The Socratic Inquiry
In the Greek language, the psyche is that force of the soul that generates thoughts, behaviors, and a personality.23 Plato situates these dynamics outside of the soul. It disappears when the organism dies.
In the Meno, Socrates demonstrates that he can help a young, uneducated slave discover in himself the rules of geometry and mathematics.24 At first, the questions reveal the young adolescent’s vague intuition of the properties of a triangle and the square root. The adolescent is able to intuitively respond correctly with a yes or a no to Socrates’s questions without any explicit understanding of the rules of mathematics known to Meno and to Socrates. Yet gradually, these rules begin to rise up out of the haze like a volcano out of the ocean to create an island. With this demonstration, Socrates wants to suggest that after an advanced education, it is not one or two islands that break the surface of consciousness but entire continents of truths. This is labeled a process of reminiscence.25 I remember what my soul acquired in the world of Ideas.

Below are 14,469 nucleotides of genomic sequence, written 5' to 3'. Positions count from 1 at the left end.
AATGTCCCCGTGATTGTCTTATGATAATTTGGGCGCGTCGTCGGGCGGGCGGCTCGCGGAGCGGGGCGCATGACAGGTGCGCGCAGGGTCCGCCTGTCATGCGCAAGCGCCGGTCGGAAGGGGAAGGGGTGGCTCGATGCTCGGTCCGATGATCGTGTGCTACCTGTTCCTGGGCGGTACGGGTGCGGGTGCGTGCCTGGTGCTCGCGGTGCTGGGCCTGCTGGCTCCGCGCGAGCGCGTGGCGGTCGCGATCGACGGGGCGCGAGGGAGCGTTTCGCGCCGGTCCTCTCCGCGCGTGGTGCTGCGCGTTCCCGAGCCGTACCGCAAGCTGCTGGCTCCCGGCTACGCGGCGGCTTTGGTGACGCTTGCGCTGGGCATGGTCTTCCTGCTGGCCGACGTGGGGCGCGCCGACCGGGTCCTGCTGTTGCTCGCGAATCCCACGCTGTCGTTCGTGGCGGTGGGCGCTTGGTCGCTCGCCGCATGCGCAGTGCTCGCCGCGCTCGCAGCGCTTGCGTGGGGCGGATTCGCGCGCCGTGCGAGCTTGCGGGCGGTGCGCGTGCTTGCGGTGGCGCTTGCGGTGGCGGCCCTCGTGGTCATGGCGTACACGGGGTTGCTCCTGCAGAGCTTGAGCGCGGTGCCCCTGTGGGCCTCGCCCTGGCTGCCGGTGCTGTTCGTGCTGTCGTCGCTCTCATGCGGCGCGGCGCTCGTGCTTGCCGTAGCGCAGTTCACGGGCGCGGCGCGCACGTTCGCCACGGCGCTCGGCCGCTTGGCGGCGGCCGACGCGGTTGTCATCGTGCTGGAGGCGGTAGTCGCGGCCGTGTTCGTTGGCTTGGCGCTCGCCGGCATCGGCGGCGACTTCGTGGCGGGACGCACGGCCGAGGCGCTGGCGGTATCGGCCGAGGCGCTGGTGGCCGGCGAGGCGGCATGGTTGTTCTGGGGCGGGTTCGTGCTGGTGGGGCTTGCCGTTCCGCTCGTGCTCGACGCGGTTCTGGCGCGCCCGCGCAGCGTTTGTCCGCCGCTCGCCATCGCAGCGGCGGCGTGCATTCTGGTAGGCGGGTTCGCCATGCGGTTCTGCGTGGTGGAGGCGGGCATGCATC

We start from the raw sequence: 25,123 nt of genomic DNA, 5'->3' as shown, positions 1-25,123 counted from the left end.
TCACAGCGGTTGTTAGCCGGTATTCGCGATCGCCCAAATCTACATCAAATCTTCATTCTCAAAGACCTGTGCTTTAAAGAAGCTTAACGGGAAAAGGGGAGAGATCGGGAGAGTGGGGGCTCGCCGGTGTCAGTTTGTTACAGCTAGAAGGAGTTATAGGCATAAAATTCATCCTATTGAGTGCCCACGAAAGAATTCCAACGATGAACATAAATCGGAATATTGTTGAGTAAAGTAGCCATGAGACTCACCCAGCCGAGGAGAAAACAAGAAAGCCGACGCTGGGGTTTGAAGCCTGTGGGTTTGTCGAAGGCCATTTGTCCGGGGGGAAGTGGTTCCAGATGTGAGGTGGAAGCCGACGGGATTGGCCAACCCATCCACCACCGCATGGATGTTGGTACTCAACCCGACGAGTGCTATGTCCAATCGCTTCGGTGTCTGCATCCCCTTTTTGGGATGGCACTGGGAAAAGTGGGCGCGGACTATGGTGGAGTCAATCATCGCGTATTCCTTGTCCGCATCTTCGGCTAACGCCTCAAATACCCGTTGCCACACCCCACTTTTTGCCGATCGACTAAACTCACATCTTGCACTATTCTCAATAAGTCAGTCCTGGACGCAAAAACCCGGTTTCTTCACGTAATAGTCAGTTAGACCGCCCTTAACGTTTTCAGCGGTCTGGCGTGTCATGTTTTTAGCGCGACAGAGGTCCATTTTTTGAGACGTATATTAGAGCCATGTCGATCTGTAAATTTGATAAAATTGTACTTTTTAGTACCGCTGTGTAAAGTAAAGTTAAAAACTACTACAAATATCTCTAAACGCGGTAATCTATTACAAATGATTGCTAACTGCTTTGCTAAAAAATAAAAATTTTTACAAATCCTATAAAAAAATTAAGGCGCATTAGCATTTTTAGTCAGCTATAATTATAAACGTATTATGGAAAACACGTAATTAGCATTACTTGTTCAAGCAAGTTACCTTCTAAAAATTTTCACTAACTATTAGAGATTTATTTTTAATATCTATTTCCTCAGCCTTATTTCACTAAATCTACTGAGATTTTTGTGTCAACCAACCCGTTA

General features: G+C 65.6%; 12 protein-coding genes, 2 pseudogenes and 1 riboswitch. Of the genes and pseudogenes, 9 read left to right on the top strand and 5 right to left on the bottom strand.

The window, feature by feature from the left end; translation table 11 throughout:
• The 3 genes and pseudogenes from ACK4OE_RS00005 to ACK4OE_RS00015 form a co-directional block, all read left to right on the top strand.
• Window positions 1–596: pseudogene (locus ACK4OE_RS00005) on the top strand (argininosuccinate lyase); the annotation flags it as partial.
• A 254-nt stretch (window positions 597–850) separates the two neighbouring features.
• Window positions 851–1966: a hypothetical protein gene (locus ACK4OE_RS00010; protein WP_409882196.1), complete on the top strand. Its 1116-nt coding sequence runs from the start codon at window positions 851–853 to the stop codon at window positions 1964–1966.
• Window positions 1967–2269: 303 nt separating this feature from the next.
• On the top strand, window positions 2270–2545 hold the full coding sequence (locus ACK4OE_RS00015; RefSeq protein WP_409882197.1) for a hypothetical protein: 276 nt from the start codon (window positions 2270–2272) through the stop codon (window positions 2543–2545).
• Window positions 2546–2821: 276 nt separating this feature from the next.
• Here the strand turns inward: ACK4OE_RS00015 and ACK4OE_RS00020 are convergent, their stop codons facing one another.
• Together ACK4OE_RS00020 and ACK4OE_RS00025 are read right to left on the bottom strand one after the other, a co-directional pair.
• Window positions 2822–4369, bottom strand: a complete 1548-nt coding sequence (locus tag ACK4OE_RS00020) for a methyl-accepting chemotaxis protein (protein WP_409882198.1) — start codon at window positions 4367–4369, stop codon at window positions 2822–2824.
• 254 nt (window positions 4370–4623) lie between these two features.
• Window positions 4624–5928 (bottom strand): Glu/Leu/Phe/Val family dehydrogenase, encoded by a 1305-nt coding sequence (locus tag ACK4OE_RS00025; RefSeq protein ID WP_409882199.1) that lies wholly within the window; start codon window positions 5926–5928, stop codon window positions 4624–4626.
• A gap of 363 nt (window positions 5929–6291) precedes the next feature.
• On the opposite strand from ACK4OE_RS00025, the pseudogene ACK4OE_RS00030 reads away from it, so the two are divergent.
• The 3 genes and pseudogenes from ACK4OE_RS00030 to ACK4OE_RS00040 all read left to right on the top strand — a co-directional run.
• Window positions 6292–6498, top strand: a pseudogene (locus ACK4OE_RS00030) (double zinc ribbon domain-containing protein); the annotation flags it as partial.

This strategy is used in psychotherapy to help a person become conscious of what is within, what is repressed, or one’s intimate wishes. Socrates serves as a model that inspires certain psychotherapists to question a patient in great detail until he becomes more conscious, more explicit with regard to one of his organismic practices. The psychotherapist proposes to the patient that he comprehend, in as a detailed a manner as possible, an aspect of his negative impulses, his needs, and his resources.